Digital video camera maker GoPro filed to go public Monday, and the company’s S-1 filing not only revealed plans to raise up to $100 million and list on the NASDAQ under the GPRO stock ticker, but it also showed that GoPro has big ambitions for media — though it doesn’t quite know how to make money in that space yet.
That’s something that GoPro has figured out very well when it comes to it’s core camera business: In 2013, GoPro had revenue of $985.74 million. And with more than $60.58 million in net income, it made almost twice as much money as the year before ($32.26 million). That’s because the company’s digital video cameras sell like hotcakes: GoPro sold 3.9 million cameras and accessories in 2013, up from 2.3 million in 2012.
But digital cameras are easy to commoditize, and phones are getting better and better at replacing them completely — just ask the makers of Flip, which was once the market leader for small digital cameras, only to be shut down by Cisco in 2011. That’s a danger that the folks at GoPro are acutely aware of. From the S-1:
“Smartphones and tablets with photo and video functionality have significantly displaced traditional camera sales. It is possible that, in the future, the manufacturers of these devices, such as Apple Inc. and Samsung, may design them for use in a range of conditions, including challenging physical environments, or develop products similar to ours.”
That’s why GoPro has been pushing to become more than just a camera maker. The company wants to help distribute some of the footage shot with GoPro devices, and make money doing so. It has invested in what calls the “GoPro network,” which really is more like a multi-channel distribution strategy, building out a digital presence on Facebook, Instagram, Twitter and YouTube, and striking distribution deals with Virgin America and Microsoft.
Again, from the S-1:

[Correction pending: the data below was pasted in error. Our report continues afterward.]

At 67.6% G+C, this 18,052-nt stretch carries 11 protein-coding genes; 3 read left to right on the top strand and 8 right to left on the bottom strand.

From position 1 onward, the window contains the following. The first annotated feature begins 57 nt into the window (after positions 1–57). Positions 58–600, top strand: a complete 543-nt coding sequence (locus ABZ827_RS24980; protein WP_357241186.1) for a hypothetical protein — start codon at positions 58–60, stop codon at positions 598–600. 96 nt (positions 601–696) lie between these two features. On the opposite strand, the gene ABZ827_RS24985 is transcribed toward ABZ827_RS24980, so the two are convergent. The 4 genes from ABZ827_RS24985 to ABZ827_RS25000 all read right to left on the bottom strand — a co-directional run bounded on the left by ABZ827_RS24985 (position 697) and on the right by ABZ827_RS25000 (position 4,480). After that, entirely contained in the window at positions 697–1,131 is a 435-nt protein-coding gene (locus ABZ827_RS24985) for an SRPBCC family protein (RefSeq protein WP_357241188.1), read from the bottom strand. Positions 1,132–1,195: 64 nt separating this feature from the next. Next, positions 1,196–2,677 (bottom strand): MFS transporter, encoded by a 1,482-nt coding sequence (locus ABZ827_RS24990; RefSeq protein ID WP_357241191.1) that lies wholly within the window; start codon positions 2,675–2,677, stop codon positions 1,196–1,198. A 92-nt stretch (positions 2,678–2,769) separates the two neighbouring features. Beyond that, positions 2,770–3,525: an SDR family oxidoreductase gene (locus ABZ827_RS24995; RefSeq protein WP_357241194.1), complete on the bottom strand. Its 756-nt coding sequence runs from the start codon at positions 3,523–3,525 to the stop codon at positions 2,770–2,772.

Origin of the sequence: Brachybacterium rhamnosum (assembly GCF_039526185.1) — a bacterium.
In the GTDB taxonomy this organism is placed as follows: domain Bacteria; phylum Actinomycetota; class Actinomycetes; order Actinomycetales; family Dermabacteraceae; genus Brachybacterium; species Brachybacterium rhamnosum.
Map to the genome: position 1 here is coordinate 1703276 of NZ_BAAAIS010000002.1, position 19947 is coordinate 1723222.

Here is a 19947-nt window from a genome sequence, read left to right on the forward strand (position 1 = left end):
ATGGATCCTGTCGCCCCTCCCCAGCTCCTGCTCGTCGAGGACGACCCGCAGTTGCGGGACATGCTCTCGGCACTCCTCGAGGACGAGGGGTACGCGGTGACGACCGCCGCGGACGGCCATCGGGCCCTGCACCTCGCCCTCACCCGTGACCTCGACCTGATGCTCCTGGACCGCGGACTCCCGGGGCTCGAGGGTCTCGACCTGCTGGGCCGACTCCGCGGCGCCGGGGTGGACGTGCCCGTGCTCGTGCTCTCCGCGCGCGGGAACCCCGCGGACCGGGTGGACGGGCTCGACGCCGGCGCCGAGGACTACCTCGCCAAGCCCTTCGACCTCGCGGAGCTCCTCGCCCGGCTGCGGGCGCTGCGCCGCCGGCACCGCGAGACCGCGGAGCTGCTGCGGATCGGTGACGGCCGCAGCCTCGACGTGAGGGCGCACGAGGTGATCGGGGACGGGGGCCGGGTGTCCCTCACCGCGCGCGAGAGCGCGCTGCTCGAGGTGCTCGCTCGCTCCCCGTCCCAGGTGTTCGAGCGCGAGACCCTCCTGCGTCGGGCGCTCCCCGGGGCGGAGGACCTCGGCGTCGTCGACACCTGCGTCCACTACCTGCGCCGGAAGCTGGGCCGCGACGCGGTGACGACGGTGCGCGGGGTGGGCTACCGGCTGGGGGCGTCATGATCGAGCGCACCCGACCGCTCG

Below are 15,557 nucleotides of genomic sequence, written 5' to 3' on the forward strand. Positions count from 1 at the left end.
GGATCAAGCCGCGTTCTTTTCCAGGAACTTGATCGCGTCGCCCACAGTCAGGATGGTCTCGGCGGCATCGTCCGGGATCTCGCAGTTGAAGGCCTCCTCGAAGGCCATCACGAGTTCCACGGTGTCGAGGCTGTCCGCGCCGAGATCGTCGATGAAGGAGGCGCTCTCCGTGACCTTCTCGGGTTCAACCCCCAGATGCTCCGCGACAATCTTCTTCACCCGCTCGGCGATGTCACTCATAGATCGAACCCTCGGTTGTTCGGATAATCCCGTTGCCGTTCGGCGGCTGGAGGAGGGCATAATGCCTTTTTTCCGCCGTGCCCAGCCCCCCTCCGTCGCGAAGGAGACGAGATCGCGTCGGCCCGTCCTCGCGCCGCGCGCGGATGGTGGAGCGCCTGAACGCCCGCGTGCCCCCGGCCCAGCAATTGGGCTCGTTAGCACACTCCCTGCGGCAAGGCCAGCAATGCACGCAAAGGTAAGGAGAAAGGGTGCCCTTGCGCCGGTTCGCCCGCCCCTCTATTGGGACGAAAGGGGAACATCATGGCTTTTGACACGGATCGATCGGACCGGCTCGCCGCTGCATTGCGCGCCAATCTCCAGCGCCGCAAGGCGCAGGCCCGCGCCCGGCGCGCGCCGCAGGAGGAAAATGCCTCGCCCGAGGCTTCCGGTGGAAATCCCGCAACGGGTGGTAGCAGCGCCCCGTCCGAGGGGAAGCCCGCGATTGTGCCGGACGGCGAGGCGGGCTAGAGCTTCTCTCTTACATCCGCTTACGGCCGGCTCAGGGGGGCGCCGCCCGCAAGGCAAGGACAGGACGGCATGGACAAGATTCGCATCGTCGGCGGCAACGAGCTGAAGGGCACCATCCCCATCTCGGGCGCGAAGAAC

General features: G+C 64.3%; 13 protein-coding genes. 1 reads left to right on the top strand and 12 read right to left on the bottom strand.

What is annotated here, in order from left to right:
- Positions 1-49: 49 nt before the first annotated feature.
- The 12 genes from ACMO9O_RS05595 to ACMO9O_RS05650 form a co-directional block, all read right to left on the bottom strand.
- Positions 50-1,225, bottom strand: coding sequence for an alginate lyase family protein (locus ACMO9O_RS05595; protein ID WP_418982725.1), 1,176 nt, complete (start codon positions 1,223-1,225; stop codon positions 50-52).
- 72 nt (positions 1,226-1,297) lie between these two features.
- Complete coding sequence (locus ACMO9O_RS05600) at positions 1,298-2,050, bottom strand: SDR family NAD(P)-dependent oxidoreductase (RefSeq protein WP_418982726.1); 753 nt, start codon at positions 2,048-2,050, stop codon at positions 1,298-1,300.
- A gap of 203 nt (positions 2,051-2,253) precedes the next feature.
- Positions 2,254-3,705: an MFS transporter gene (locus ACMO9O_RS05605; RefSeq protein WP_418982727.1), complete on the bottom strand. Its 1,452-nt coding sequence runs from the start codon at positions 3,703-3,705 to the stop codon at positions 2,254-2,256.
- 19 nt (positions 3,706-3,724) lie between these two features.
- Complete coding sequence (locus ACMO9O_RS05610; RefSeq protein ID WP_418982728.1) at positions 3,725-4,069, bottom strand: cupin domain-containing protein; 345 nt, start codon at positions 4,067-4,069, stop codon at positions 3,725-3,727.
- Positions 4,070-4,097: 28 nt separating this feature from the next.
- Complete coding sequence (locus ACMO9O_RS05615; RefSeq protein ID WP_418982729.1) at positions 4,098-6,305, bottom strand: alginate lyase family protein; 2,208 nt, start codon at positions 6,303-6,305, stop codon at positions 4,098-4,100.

“We believe consumer demand for compelling content combined with GoPro’s self-capture technology and the explosive popularity of social media create a significant media opportunity for GoPro. GoPro programming has developed a dedicated and growing audience. To continue to scale this audience, we have built a team of production professionals who regularly produce content based on inspiring stories from around the world, captured exclusively with our products. In addition, we actively curate and redistribute, with permission, our customers’ most compelling content as GoPro-branded content. We believe GoPro is well-positioned to become the first media company whose content is captured exclusively using its own hardware. To date, the GoPro Channels on YouTube, exclusive of our customers’ own shared content on their personal YouTube channels, have generated over 450 million cumulative video views.”
However, the company also says that it hasn’t made any money with that type of content in 2013 and it expects to make “the substantial majority” of its revenue from hardware “for the foreseeable future.” This year, it struck a deal with Microsoft that will result in some ad revenue, and it started to monetize its content on YouTube and Virgin America, but GoPro doesn’t expect it to be material. Figuring out how to make money with all that footage captured by GoPro cameras will be a big challenge for the company, and it freely admits that it’s entering new uncharted territory with this strategy. From the S-1:
“The execution of this business strategy requires different skills from our historical core focus of developing capture devices.”
In other words: Making money with media is hard, and there’s no guarantee that GoPro will get it right.